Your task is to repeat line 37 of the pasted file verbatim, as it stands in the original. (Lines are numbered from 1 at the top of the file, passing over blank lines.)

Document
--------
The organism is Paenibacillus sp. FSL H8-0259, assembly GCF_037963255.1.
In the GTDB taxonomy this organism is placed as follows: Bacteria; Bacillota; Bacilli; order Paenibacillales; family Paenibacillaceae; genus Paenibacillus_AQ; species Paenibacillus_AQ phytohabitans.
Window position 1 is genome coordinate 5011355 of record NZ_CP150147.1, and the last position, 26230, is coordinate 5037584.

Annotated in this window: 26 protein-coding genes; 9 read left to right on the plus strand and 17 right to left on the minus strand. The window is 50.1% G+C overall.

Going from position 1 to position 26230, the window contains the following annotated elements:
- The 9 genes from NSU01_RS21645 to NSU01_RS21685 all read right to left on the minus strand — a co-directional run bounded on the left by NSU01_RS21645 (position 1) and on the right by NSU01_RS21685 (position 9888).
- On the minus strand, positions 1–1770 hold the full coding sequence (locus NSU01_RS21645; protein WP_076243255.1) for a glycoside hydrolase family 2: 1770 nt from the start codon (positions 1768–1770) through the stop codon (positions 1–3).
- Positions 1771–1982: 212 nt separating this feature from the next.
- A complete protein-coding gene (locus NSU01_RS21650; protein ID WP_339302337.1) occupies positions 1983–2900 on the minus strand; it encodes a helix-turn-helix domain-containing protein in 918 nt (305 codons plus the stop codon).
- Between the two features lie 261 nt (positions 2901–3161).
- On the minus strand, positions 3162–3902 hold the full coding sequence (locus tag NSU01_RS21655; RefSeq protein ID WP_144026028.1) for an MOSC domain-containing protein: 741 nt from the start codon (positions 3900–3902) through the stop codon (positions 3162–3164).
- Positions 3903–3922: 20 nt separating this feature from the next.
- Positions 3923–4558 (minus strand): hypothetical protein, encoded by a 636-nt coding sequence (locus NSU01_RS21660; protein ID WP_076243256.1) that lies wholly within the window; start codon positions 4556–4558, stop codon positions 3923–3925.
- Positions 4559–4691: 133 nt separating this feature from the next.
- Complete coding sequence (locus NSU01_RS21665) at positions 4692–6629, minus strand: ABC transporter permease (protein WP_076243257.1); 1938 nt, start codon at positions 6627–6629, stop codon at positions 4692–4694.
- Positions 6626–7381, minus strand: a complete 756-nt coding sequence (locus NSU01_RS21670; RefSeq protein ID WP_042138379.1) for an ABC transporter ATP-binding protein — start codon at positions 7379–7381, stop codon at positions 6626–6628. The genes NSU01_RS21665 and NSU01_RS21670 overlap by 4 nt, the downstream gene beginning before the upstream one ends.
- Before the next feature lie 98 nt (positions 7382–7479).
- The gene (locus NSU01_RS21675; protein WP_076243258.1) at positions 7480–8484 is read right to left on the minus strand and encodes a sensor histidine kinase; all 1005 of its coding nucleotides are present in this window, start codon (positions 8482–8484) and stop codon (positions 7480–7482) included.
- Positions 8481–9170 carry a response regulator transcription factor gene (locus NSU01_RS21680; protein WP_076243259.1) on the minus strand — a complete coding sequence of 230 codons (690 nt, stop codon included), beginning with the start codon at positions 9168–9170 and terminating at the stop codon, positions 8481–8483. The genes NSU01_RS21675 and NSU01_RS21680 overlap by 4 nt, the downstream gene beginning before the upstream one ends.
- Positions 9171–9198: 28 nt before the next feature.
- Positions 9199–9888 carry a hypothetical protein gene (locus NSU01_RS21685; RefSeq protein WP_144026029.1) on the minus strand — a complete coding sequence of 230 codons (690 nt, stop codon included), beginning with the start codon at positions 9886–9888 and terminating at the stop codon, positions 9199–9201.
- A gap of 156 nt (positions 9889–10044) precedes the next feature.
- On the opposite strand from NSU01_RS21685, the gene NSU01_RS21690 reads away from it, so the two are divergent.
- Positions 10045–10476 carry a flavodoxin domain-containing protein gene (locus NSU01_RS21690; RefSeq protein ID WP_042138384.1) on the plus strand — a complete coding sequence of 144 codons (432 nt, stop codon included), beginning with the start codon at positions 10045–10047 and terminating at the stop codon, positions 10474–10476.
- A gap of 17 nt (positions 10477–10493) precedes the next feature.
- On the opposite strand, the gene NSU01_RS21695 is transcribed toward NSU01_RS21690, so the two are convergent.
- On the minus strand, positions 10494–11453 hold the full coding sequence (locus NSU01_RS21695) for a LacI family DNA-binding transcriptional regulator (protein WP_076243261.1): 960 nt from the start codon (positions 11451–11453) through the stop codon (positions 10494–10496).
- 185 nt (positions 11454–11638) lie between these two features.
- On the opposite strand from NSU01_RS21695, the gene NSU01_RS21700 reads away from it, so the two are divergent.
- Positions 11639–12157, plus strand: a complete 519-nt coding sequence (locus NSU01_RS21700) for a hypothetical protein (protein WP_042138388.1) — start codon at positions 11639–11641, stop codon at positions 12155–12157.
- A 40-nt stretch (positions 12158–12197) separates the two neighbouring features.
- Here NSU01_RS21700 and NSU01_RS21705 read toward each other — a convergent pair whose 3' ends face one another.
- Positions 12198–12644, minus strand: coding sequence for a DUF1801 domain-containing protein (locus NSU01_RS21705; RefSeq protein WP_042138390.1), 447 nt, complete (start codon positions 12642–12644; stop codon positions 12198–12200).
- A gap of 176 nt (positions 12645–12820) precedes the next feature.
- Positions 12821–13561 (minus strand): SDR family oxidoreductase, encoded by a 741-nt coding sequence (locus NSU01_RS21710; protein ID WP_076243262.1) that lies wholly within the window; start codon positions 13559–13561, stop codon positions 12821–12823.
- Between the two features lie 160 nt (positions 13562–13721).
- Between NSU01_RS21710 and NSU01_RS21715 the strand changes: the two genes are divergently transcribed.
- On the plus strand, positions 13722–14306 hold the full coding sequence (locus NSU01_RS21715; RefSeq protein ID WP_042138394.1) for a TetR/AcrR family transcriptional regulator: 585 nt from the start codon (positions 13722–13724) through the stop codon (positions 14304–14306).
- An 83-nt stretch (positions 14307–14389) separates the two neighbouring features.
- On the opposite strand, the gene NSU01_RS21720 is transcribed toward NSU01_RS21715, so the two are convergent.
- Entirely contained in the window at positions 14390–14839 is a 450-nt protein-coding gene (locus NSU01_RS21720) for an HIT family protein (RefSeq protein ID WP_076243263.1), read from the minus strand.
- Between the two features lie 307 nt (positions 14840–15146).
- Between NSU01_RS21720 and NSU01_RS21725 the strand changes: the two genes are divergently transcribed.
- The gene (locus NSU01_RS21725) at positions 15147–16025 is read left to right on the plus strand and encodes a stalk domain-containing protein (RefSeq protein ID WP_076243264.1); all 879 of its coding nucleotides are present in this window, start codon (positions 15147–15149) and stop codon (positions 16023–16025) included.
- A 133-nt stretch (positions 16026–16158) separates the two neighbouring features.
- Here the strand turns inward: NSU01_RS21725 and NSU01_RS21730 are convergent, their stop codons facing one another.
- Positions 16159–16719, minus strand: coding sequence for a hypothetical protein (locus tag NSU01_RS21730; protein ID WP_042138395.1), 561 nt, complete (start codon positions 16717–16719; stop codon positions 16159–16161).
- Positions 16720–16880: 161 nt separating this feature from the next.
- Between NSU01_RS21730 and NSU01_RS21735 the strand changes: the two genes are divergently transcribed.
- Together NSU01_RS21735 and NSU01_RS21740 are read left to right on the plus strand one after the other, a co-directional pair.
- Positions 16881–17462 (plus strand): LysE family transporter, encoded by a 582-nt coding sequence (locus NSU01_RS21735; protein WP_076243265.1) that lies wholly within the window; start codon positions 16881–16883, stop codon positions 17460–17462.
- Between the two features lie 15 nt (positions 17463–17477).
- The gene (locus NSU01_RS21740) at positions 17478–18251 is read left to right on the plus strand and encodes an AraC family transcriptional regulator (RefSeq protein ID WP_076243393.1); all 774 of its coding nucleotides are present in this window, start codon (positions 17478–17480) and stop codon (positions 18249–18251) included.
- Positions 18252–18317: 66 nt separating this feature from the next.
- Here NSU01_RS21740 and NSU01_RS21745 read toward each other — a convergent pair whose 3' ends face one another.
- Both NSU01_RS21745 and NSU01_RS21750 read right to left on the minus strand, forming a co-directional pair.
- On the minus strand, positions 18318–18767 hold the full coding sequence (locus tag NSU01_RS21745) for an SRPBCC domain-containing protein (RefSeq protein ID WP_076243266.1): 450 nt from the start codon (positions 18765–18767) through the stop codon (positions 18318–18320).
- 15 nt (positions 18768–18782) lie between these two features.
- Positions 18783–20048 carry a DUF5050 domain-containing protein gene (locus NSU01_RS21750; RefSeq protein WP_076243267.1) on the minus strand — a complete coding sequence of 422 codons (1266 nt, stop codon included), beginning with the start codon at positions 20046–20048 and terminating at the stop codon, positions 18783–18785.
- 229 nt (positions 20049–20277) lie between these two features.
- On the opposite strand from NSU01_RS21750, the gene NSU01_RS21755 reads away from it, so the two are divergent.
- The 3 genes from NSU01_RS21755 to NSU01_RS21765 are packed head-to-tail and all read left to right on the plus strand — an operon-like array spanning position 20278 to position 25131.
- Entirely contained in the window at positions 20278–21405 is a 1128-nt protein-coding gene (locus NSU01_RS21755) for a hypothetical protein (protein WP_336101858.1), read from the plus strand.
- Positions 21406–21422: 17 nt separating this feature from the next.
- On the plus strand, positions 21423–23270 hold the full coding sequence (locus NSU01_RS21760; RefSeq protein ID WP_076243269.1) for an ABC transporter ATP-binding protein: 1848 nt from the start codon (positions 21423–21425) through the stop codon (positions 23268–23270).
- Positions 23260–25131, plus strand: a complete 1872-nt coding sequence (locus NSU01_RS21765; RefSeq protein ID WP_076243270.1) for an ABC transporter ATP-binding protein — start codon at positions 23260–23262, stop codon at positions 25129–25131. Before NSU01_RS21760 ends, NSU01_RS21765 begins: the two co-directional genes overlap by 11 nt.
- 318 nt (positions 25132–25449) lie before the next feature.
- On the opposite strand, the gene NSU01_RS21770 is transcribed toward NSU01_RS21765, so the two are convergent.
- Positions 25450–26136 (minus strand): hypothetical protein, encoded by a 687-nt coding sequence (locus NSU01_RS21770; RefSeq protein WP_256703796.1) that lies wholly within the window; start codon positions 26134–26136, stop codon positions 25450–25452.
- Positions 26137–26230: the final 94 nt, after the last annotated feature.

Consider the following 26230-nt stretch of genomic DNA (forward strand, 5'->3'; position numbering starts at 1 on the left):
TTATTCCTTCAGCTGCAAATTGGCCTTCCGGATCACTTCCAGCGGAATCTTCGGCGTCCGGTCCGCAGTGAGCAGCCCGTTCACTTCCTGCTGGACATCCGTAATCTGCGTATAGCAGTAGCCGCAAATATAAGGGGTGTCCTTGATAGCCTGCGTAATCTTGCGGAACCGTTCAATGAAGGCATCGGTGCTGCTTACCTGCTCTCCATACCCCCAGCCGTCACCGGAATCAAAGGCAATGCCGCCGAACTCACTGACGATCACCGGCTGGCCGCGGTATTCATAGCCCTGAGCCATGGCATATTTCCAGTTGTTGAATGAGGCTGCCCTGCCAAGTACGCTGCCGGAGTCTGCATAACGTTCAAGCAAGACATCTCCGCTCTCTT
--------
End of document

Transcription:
- Between NSU01_RS21710 and NSU01_RS21715 the strand changes: the two genes are divergently transcribed.